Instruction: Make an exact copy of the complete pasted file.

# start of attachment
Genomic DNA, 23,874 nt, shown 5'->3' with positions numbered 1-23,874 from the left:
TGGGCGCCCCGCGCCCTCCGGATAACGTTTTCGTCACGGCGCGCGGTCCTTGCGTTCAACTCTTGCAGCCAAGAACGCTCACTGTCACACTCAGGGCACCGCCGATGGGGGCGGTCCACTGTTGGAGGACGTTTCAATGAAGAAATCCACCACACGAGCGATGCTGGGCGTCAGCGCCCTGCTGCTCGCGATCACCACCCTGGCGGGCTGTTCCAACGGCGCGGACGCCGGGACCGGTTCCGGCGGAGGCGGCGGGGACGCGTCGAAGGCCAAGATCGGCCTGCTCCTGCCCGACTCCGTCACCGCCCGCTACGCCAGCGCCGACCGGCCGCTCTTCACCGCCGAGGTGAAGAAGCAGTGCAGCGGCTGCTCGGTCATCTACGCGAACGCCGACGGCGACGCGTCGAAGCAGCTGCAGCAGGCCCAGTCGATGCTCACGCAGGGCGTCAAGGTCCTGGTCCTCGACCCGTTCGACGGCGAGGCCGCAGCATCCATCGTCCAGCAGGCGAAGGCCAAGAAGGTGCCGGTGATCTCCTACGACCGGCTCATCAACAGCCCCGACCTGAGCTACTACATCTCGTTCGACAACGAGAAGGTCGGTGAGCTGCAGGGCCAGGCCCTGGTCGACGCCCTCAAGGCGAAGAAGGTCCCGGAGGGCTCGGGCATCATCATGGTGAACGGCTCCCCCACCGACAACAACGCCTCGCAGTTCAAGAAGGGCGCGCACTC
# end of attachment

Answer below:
Genomic DNA, 23,874 nt, shown 5'->3' with positions numbered 1-23,874 from the left:
TGGGCGCCCCGCGCCCTCCGGATAACGTTTTCGTCACGGCGCGCGGTCCTTGCGTTCAACTCTTGCAGCCAAGAACGCTCACTGTCACACTCAGGGCACCGCCGATGGGGGCGGTCCACTGTTGGAGGACGTTTCAATGAAGAAATCCACCACACGAGCGATGCTGGGCGTCAGCGCCCTGCTGCTCGCGATCACCACCCTGGCGGGCTGTTCCAACGGCGCGGACGCCGGGACCGGTTCCGGCGGAGGCGGCGGGGACGCGTCGAAGGCCAAGATCGGCCTGCTCCTGCCCGACTCCGTCACCGCCCGCTACGCCAGCGCCGACCGGCCGCTCTTCACCGCCGAGGTGAAGAAGCAGTGCAGCGGCTGCTCGGTCATCTACGCGAACGCCGACGGCGACGCGTCGAAGCAGCTGCAGCAGGCCCAGTCGATGCTCACGCAGGGCGTCAAGGTCCTGGTCCTCGACCCGTTCGACGGCGAGGCCGCAGCATCCATCGTCCAGCAGGCGAAGGCCAAGAAGGTGCCGGTGATCTCCTACGACCGGCTCATCAACAGCCCCGACCTGAGCTACTACATCTCGTTCGACAACGAGAAGGTCGGTGAGCTGCAGGGCCAGGCCCTGGTCGACGCCCTCAAGGCGAAGAAGGTCCCGGAGGGCTCGGGCATCATCATGGTGAACGGCTCCCCCACCGACAACAACGCCTCGCAGTTCAAGAAGGGCGCGCACTC